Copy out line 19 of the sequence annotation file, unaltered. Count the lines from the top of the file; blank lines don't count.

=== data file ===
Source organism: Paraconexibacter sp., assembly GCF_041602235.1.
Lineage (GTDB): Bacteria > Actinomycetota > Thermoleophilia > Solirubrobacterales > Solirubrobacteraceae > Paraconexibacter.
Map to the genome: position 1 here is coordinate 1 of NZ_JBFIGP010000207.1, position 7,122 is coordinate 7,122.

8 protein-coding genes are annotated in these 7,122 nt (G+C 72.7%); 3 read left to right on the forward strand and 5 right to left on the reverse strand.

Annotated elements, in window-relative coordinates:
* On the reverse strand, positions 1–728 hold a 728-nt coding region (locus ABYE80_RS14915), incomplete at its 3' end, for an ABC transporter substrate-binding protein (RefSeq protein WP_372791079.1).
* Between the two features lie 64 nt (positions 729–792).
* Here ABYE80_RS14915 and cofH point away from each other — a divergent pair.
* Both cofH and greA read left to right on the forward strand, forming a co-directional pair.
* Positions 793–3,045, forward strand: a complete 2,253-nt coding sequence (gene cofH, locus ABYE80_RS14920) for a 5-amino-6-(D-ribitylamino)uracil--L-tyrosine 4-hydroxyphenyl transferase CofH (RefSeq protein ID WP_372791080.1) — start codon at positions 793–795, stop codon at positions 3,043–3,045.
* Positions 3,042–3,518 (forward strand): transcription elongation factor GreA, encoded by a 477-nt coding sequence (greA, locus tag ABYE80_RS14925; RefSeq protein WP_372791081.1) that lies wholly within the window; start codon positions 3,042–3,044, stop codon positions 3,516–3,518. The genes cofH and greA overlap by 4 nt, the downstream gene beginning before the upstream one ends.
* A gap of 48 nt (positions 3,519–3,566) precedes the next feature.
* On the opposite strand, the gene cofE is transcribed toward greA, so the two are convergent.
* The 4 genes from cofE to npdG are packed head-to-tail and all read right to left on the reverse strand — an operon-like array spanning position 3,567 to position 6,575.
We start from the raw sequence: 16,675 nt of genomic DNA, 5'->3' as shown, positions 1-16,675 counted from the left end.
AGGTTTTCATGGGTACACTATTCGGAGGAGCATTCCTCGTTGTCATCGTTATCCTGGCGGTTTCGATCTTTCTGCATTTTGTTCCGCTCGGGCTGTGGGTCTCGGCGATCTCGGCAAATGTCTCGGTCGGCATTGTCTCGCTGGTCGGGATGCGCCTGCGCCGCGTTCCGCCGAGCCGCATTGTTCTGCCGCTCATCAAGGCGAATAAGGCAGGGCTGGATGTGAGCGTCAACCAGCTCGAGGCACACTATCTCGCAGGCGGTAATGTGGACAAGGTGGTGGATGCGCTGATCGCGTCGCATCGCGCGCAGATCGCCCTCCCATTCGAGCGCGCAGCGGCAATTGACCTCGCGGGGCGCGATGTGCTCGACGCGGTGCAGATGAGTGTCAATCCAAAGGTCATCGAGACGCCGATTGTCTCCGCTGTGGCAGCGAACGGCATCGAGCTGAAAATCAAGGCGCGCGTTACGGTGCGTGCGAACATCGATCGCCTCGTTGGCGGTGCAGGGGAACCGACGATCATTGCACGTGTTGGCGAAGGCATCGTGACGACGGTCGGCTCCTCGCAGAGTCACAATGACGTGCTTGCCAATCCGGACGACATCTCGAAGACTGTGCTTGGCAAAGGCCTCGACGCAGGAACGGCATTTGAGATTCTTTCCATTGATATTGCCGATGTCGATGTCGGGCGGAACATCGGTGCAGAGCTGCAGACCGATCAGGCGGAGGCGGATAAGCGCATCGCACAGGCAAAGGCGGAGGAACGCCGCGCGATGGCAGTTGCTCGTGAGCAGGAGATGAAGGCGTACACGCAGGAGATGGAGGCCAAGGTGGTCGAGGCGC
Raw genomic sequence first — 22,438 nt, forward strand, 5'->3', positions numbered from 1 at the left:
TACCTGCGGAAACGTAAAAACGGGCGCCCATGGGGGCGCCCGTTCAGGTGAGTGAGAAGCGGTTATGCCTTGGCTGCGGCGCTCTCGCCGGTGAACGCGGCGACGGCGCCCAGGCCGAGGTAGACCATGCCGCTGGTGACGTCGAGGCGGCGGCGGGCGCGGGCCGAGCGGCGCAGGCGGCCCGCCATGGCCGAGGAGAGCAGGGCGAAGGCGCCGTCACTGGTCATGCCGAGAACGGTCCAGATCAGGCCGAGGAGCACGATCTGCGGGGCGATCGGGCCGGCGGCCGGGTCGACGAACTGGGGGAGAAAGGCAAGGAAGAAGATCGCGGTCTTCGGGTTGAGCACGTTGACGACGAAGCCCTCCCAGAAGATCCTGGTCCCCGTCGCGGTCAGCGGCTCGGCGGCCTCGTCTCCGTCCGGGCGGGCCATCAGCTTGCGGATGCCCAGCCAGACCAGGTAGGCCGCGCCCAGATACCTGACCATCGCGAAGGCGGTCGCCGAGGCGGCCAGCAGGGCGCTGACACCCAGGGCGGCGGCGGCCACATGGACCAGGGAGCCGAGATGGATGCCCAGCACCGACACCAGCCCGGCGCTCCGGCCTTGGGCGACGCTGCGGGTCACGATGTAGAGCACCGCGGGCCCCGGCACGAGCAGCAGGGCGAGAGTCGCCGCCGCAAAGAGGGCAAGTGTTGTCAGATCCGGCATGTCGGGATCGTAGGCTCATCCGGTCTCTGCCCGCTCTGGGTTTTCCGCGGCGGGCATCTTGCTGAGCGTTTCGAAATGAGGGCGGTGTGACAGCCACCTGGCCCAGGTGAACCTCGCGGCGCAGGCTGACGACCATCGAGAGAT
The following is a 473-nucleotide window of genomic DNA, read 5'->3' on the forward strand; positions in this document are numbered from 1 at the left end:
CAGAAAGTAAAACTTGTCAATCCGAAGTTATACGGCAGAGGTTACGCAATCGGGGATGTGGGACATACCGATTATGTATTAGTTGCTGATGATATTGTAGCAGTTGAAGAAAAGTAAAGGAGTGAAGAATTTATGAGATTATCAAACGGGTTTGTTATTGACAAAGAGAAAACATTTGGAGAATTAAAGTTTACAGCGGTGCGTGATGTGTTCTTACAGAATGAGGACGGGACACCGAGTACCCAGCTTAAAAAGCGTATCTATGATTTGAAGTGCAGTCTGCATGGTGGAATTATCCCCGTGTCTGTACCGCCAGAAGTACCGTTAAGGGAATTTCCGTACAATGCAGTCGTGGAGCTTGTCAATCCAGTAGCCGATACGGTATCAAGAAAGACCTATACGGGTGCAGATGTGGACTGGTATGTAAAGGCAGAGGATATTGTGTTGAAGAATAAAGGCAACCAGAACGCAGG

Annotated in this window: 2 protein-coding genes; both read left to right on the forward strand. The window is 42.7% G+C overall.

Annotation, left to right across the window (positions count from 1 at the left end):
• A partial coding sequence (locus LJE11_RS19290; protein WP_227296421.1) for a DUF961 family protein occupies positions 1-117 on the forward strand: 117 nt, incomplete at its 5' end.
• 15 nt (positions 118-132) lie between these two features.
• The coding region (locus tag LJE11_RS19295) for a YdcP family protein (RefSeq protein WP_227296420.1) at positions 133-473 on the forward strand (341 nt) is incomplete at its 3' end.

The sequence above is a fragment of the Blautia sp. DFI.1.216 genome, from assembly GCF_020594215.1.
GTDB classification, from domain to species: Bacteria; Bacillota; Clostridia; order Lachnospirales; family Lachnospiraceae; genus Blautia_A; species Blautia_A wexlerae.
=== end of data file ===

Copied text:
The following is a 473-nucleotide window of genomic DNA, read 5'->3' on the forward strand; positions in this document are numbered from 1 at the left end: